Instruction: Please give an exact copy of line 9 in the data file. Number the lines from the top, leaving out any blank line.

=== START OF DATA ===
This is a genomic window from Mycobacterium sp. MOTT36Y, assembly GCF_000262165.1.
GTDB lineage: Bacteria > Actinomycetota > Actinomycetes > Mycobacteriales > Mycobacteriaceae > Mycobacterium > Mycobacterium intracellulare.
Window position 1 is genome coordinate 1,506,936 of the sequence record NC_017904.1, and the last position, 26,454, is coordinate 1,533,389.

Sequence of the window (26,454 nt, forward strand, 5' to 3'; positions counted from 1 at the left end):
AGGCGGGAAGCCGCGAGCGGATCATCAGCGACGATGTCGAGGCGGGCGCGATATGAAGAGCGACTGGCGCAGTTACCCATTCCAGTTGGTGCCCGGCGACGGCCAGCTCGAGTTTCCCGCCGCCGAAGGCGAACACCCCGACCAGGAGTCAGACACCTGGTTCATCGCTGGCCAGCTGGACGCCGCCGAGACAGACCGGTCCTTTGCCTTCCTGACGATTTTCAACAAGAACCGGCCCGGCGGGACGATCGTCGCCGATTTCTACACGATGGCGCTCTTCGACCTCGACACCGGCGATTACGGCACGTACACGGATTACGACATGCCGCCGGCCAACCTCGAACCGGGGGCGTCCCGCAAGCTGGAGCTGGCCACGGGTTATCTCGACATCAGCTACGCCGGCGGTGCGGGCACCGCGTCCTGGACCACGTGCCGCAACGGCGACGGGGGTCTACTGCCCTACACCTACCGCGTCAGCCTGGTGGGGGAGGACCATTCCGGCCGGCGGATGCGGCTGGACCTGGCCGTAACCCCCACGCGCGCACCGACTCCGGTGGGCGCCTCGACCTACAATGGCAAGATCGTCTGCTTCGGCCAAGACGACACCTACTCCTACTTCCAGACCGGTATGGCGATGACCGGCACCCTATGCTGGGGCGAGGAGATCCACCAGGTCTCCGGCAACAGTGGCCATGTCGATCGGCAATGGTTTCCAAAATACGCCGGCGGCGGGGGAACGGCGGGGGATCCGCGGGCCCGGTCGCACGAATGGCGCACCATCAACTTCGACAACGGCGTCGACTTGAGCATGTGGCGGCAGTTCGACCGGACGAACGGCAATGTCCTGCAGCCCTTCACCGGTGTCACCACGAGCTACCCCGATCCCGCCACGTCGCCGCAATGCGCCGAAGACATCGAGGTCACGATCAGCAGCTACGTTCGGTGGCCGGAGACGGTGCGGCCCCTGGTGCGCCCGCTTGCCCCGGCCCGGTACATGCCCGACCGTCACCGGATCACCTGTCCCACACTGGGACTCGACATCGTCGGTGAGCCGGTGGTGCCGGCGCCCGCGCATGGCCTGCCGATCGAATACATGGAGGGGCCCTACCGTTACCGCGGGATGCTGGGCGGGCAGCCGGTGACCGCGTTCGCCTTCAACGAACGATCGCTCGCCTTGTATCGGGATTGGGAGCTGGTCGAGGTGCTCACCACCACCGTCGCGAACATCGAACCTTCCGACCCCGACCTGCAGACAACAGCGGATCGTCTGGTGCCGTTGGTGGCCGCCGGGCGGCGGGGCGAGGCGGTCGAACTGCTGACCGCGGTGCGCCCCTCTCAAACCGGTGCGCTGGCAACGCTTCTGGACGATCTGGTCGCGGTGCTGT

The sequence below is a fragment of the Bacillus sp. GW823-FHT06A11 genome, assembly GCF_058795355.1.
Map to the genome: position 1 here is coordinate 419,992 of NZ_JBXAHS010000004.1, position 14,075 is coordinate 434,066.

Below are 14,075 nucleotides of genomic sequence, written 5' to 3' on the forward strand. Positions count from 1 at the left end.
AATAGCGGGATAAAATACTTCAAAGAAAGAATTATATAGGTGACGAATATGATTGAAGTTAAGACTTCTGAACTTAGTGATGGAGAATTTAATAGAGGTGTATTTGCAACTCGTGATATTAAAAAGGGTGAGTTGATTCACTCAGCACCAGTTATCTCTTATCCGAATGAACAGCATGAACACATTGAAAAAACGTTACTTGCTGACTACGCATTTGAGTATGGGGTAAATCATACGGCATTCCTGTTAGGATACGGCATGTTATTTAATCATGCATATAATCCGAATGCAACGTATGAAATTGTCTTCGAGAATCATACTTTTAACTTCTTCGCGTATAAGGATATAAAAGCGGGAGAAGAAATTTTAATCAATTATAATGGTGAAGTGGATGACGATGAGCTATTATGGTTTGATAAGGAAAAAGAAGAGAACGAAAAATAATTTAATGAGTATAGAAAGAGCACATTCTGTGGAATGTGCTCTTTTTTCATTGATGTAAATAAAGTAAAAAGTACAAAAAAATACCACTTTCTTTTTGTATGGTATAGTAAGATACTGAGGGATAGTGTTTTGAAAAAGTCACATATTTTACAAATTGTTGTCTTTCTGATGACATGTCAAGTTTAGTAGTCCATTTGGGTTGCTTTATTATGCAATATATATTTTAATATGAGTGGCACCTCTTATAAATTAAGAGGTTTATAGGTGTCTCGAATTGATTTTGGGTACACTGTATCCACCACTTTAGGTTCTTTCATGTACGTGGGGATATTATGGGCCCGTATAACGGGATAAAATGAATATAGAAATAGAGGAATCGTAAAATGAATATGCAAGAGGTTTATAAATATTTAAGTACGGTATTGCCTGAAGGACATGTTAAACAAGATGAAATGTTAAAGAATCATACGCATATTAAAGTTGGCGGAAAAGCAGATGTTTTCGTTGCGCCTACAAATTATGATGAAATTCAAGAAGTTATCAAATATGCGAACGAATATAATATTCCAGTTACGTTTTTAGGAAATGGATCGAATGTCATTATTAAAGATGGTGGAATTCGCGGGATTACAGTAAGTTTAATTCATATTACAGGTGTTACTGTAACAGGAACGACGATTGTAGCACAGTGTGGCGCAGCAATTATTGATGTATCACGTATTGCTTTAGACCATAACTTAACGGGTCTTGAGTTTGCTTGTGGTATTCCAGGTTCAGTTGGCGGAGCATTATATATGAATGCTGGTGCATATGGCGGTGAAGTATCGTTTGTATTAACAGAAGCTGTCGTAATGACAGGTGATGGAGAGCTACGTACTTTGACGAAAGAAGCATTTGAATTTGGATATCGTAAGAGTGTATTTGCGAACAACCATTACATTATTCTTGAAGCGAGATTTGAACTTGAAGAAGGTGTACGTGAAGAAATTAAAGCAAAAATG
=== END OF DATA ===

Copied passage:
AATAGCGGGATAAAATACTTCAAAGAAAGAATTATATAGGTGACGAATATGATTGAAGTTAAGACTTCTGAACTTAGTGATGGAGAATTTAATAGAGGTGTATTTGCAACTCGTGATATTAAAAAGGGTGAGTTGATTCACTCAGCACCAGTTATCTCTTATCCGAATGAACAGCATGAACACATTGAAAAAACGTTACTTGCTGACTACGCATTTGAGTATGGGGTAAATCATACGGCATTCCTGTTAGGATACGGCATGTTATTTAATCATGCATATAATCCGAATGCAACGTATGAAATTGTCTTCGAGAATCATACTTTTAACTTCTTCGCGTATAAGGATATAAAAGCGGGAGAAGAAATTTTAATCAATTATAATGGTGAAGTGGATGACGATGAGCTATTATGGTTTGATAAGGAAAAAGAAGAGAACGAAAAATAATTTAATGAGTATAGAAAGAGCACATTCTGTGGAATGTGCTCTTTTTTCATTGATGTAAATAAAGTAAAAAGTACAAAAAAATACCACTTTCTTTTTGTATGGTATAGTAAGATACTGAGGGATAGTGTTTTGAAAAAGTCACATATTTTACAAATTGTTGTCTTTCTGATGACATGTCAAGTTTAGTAGTCCATTTGGGTTGCTTTATTATGCAATATATATTTTAATATGAGTGGCACCTCTTATAAATTAAGAGGTTTATAGGTGTCTCGAATTGATTTTGGGTACACTGTATCCACCACTTTAGGTTCTTTCATGTACGTGGGGATATTATGGGCCCGTATAACGGGATAAAATGAATATAGAAATAGAGGAATCGTAAAATGAATATGCAAGAGGTTTATAAATATTTAAGTACGGTATTGCCTGAAGGACATGTTAAACAAGATGAAATGTTAAAGAATCATACGCATATTAAAGTTGGCGGAAAAGCAGATGTTTTCGTTGCGCCTACAAATTATGATGAAATTCAAGAAGTTATCAAATATGCGAACGAATATAATATTCCAGTTACGTTTTTAGGAAATGGATCGAATGTCATTATTAAAGATGGTGGAATTCGCGGGATTACAGTAAGTTTAATTCATATTACAGGTGTTACTGTAACAGGAACGACGATTGTAGCACAGTGTGGCGCAGCAATTATTGATGTATCACGTATTGCTTTAGACCATAACTTAACGGGTCTTGAGTTTGCTTGTGGTATTCCAGGTTCAGTTGGCGGAGCATTATATATGAATGCTGGTGCATATGGCGGTGAAGTATCGTTTGTATTAACAGAAGCTGTCGTAATGACAGGTGATGGAGAGCTACGTACTTTGACGAAAGAAGCATTTGAATTTGGATATCGTAAGAGTGTATTTGCGAACAACCATTACATTATTCTTGAAGCGAGATTTGAACTTGAAGAAGGTGTACGTGAAGAAATTAAAGCAAAAATG